It was a real pleasure to re-read this book, even though I am nearly forty now, and I think most children will enjoy it too. The fact that the books are constantly in print has to be a good sign too. Of course, parents have a right to veto their children's reading and if anyone feels that the classist/racist parts of Blyton's stories are unacceptable then prevention is the key. Personally, I think it is all good clean fun, just a little old-fashioned, and in any case, there is little that is worrying to be found in this particular book. Highly recommended.

            The 1997 version (the one I currently have, although there are later versions available) is available from Amazon for £3.99. Published by Hodder Children's Books, it has 192 pages. ISBN-10: 0340681063


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              18.07.2009 10:19
              Very helpful
              1 Comment



              George Kirrin meets her cousins for the first time

              The Famous Five series...such legendary books that I am sure my review will not do justice to them! Enid Blyton must be one of the greatest authors who ever lived and in my opinion; she can easily be classified among great Shakespeare, Bronte, Austen, and the rest. I love the Famous Five series so much that I not only devoured each book as a child, but I still re-read them even now!

              I have a special attachment with "Five on a Treasure Island" because this is the first famous five book I ever read. In fact, this is the first book in the series (published in 1942). Having read all of the series, I must say that this book does set the tone for the rest of the stories. This is the book where Blyton introduces the characters of George, Dick, Julian and Ann, not forgetting Timmy the dog. The introductory language is simple, precise and straight to the point- which I believe would help children in not only understanding, but familiarizing themselves with the Five. George, for example, is already being introduced as a somewhat spoiled tomboyish child in Five on a Treasure Island- and this image will stick through all the series. However, Enid Blyton depicts George as being a lovable character, despite all her misgivings. Any one, child or adult, can see the impact and influence of her cousins over here. By the end of this book, she is already sharing her precious island with them!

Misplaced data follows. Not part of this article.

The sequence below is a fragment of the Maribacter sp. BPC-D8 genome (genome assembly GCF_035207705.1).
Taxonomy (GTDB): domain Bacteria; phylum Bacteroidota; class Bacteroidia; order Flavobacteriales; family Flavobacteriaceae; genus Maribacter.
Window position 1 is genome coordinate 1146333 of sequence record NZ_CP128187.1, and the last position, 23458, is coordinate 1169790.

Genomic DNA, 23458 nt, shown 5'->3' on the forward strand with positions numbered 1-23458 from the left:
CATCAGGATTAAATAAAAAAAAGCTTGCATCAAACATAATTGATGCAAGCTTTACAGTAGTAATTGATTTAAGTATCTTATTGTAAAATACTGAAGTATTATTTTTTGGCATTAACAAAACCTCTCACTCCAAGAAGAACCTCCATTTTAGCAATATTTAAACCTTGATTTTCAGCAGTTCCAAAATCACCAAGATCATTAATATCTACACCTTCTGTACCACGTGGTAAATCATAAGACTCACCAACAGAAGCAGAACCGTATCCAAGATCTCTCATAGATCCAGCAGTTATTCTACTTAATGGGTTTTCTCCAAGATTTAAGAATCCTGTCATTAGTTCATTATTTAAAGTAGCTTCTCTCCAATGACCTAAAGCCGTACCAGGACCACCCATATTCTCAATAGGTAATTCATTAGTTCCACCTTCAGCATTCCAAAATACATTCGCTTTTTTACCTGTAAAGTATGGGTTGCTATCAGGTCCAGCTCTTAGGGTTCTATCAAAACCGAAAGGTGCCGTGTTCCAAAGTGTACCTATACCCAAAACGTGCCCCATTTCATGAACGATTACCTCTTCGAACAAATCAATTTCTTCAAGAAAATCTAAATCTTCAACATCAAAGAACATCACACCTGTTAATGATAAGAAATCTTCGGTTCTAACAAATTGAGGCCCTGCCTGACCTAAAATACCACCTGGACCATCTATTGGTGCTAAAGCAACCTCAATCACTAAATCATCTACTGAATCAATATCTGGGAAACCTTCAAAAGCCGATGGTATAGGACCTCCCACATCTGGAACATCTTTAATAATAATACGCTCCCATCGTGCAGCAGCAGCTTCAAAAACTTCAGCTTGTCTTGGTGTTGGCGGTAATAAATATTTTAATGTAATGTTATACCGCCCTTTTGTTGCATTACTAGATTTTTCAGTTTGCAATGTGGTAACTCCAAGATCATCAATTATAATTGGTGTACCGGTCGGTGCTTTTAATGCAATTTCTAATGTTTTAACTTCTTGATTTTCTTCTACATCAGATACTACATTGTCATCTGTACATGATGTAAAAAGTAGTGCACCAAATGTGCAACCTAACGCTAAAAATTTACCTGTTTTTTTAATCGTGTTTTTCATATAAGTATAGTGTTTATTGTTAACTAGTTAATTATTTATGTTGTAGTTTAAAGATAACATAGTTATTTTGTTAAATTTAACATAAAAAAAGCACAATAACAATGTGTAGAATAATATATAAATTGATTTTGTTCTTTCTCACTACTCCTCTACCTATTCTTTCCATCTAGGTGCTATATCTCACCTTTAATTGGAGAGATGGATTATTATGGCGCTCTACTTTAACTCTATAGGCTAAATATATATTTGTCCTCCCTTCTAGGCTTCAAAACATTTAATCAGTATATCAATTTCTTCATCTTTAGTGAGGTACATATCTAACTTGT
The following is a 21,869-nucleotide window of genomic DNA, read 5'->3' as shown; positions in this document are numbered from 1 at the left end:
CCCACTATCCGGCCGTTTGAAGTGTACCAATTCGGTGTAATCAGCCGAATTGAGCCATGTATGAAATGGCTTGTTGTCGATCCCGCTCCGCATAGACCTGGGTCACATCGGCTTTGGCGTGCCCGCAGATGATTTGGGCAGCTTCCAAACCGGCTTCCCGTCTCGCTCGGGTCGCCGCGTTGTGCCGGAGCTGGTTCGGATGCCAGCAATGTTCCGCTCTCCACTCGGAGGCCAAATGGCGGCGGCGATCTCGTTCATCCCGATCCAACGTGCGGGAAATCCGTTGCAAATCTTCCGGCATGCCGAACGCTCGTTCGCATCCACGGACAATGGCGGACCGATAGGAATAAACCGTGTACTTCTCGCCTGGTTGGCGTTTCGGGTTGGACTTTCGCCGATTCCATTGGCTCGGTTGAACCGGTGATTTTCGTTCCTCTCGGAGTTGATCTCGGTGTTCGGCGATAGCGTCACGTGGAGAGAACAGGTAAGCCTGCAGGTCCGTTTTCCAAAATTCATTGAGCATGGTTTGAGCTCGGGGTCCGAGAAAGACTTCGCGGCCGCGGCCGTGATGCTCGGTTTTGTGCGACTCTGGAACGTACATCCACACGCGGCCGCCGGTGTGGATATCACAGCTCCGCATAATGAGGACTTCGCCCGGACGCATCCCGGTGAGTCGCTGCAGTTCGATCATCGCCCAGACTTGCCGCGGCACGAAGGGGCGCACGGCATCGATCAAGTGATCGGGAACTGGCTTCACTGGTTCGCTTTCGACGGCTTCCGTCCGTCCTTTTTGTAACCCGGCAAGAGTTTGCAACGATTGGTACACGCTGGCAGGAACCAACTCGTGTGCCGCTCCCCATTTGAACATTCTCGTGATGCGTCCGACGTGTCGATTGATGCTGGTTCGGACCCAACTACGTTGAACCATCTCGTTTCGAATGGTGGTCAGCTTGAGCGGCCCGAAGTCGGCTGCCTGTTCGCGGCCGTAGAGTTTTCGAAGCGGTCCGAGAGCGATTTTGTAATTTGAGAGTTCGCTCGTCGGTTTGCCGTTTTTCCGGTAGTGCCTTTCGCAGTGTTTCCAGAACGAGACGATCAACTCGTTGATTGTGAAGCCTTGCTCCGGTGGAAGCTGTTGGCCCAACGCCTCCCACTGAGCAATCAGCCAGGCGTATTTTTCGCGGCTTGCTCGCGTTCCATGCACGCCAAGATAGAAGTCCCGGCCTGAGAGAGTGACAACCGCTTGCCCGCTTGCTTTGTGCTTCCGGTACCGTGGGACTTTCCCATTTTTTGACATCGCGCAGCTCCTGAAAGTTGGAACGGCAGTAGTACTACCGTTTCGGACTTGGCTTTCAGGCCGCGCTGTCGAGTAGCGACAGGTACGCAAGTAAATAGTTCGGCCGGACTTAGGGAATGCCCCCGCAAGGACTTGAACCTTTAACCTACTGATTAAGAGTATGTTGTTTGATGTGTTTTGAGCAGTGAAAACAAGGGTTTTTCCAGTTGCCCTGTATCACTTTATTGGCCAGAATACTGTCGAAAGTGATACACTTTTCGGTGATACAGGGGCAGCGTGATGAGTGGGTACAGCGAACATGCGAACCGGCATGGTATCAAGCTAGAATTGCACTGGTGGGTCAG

This book also starts in depicting the investigative talent of the Famous Five. The plot is simple: Julian, Dick and Ann sent to spend their holidays at their aunt's and uncle's place in Kirrin Cottage. There they meet their cousin George and her dog Timmy. When they find a wooden box on a shipwreck, the Five decide to investigate and this takes them on their very first adventure ever! This book moreover shows the life of George and her family before we know them as being wealthy. Somehow, it will help in understanding Uncle Quentin's obsession in his work later on.